Your response to our Annapurna and Everest luxury lodge treks with trip leader Peter Rudy this October has been rather overwhelming. With many of you asking questions on similar topics, Peter has decided to address the more frequently asked in a series of Top Tips. This “Top Tip” will cover ‘Must Have Clothing for any Trek in Nepal?” Future topics will include food on trek, how to get there, culture, keeping devices powered and more.
Whether you have already decided to join Peter in Nepal or still thinking about it, these Top Tips will help you prepare.
A Most Important item of Trek Clothing is Often the Most Overlooked: a wide brim hat.
Trip Leader Peter Rudy’s “Top Tips” Series
QUICK ANSWER: Yes, you really must bring a wide brim hiking hat. Sorry, a baseball cap will not do. Many consider the Tilley LTM6 one of the best wide brim hiking hats. Not cheap but it looks great, and it works. Tilley pretty much invented the wide brim outdoor hat half a century ago.
BIGGEST HAT COMPLAINT: After trekking a few days, at altitude, I often hear: my baseball cap is worthless, makes my head sweaty and my ears, nose and back of neck are burnt to a crisp.
Tip #1: Gotta Be Wide Brim. Google “wide brim hiking hat.” I got 4 million results. And yes, many of them years ago look a bit goofy. Years ago, they all did. But now, many do NOT! IF you pay attention to a few suggestions, a good hat can look good and do their job: protecting your head from the sun. If style is not important, there are many, not expensive wide brim hats from great outdoor clothing companies.
BUT WHY A WIDE BRIM:
• Sun protection for your head and neck – plain and simple. Perhaps you have seen that skin cancer is the fastest growing cancer. Why? We are living longer, we are outdoors more and apparently, a lot more UV rays are reaching us.
• Keeps you cooler. Wide brim bucket style hats that rest ON your head, with an air gap on the top, gives air circulation.
• It’s a physical barrier, unlike sun block cream. Takes no effort other than putting it on.
Tip #2: FIT COUNTS. Should Sit Loosely on Your Head. The typical bucket hat or fedora style hat “rests” on your head. A proper fitting wide brim hat should FALL OFF your head if you bend down and shake your head. Tilley says hats should stay on by gravity, not intense pressure that WILL DEFINITELY give you a headache. Worried about losing your hat in the wind? GOOD hiking hats have a cord in the brim to secure them in winds.
Tip #3: CHECK SUN PROTECTION. Not all hats are created equal. Good hats these days will state the sun protection. Tilley has certified to UPF50+. Do not assume! Some expensive hiking hats offer little sun protection. Quality clothing companies will state the sun protection.
Tip #4: SIZING ALSO COUNTS. Get one that fits. DUH! Tilley, Tilson and others have multiple sizes. I suggest not getting a hat that does not come in at least three or more sizes. Many of the cheapies on Amazon are “one size fits no one.” These tend to be a large with a big draw string. Think XXL sweat pants with a draw string.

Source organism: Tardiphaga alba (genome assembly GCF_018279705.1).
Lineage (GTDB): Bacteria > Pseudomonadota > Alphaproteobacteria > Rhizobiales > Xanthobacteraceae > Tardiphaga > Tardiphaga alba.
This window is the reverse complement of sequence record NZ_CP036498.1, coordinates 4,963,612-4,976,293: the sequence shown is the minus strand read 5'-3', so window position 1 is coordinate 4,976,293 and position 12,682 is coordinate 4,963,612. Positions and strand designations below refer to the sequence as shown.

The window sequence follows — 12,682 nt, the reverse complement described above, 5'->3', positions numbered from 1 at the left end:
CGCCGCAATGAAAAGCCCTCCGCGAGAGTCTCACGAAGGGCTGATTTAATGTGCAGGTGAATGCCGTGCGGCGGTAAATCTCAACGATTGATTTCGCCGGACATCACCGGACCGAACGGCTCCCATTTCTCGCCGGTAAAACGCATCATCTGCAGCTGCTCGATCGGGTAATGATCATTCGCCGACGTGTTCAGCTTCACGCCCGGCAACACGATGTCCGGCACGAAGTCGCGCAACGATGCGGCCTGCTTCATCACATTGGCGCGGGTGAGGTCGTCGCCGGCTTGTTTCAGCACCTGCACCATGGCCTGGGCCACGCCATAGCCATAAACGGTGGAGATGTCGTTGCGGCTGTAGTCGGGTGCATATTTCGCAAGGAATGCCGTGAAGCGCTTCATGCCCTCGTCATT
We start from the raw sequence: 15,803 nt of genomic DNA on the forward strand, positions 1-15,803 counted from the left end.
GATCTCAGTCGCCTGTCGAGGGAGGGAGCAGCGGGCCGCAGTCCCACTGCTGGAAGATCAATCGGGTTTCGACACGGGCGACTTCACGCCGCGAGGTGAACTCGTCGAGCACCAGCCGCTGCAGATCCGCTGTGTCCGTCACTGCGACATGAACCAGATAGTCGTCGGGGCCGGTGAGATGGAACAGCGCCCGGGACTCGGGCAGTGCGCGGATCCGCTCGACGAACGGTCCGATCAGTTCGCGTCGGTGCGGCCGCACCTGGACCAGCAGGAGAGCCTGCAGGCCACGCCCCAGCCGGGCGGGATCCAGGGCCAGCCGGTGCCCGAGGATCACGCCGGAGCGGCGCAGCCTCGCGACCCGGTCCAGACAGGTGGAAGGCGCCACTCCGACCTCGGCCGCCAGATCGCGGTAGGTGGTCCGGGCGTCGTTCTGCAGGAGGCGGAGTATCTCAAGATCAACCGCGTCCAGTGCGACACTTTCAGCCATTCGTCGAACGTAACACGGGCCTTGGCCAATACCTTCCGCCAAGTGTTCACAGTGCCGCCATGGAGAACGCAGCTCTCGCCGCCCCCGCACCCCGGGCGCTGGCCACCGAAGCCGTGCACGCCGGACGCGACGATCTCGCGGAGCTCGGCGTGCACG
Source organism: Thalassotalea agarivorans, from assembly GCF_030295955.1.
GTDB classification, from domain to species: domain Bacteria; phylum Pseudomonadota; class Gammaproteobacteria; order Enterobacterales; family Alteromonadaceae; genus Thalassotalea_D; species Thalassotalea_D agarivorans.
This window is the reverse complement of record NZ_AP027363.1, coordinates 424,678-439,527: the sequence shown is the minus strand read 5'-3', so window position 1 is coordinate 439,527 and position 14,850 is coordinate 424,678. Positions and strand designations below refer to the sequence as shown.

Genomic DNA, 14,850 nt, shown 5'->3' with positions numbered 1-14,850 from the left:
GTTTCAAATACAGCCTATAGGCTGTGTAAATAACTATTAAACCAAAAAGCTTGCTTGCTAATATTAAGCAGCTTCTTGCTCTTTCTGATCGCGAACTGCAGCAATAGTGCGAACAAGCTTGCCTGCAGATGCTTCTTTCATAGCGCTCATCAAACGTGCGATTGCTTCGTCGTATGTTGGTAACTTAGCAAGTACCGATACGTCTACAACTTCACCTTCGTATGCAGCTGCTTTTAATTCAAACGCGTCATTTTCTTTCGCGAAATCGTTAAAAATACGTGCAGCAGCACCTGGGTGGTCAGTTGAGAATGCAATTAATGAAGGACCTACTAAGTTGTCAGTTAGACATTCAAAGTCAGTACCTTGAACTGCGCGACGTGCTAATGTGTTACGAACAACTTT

Tip #5: PICK YOUR HAT IN PERSON. Would you buy hiking boots without trying on first? (Shame on you!) The same goes for your hiking hat. And let’s face it, trying on hiking hats is a lot easy than boots! REI has tons of hats, as do all the other outdoor shops. Tilley uses 1/8 inch size differences – they have tones of sizes. Even though Tilley has a great sizing guide on the web, nothing beats putting it on your head. (I wear a full size larger than the sizing guide says).
Tip #6: NOT COTTON. Should be obvious that cotton is not a great trekking fabric. The best trekking grade hats are nylon or polyester. You know the reasons: dry fast, stay cleaner.
Tip #7: GET REAL VENTILATION. The better (and more expensive) wide brim hiking hats have ventilation mesh around the top. IT WORKS! And still keeps the sun out. While big grommets let out hot air, they let in sun. Yes, it can lead to burns.
Tip #8: REINFORCED BRIM. Ok, now we are getting to the fine details. I prefer wide brim hats with some sort of wire or special stitching in the circumference of the brim. It keeps the brim horizontal and from looking like a floppy rag. BUT do not want to crush the brim. They can crease.
Tip #9: PACK YOUR HAT LAST. Two reasons: easily accessible with you land and prevents crushing. When a hat says it crushable, watch out. Perhaps ok for a rafting trip, but no crushable hat ever looked stylish. I lay my hat out flat on top of my clothes and press it flat. It prevents to brim from creasing.
Tip #10: CLEANING: If you wash your hat often, it will stay clean. Once a hiking hat gets seriously sweat stained, it will not come out. I hand wash, mild soap and leave it to dry over a gallon milk jug. With well made hats, you can take out wrinkles and resize by putting the hat over your knee and pulling.
AND FINALLY: Color matters but not for the reason you think. Off white and light khaki hats show dirt and even fingerprints. Studies show that hat colors do NOT make big differences in head temperature for the hats we should be hiking in: wide brim, bucket or fedora style hats that (1) fit loosely on top of your head and (2) have ventilation. One cool study (pun intended) placed the same hat of many colors on a bunch of melons in the sun. After several hours, they measured the core temperature inside the melon! Not much difference. Note: NOT true for baseball caps.
CLOSING THOUGHTS: Some may be thinking, how does this dude know so much about hats? Months ago, wife made me see a dermatologist for mole. Before the doctor says hello, she blurts out: your head is covered in precancerous cells (called AK’s). That was the bad news. Good news is that a simple cream, applied nightly for four weeks, kills them. So, I started reading up on what others like me have done after treatment. And found this great proverb: Been there, done that, got the hat!